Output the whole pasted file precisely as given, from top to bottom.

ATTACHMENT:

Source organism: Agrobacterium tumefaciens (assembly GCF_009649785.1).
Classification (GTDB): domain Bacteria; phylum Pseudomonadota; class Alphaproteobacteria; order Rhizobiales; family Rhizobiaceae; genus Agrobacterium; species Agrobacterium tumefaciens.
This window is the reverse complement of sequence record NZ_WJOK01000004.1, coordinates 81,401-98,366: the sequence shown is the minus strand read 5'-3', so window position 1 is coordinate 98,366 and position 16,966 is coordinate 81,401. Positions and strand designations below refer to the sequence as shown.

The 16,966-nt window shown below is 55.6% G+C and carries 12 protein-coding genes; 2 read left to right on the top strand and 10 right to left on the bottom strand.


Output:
Source organism: Agrobacterium tumefaciens (assembly GCF_009649785.1).
Classification (GTDB): domain Bacteria; phylum Pseudomonadota; class Alphaproteobacteria; order Rhizobiales; family Rhizobiaceae; genus Agrobacterium; species Agrobacterium tumefaciens.
This window is the reverse complement of sequence record NZ_WJOK01000004.1, coordinates 81,401-98,366: the sequence shown is the minus strand read 5'-3', so window position 1 is coordinate 98,366 and position 16,966 is coordinate 81,401. Positions and strand designations below refer to the sequence as shown.

The 16,966-nt window shown below is 55.6% G+C and carries 12 protein-coding genes; 2 read left to right on the top strand and 10 right to left on the bottom strand.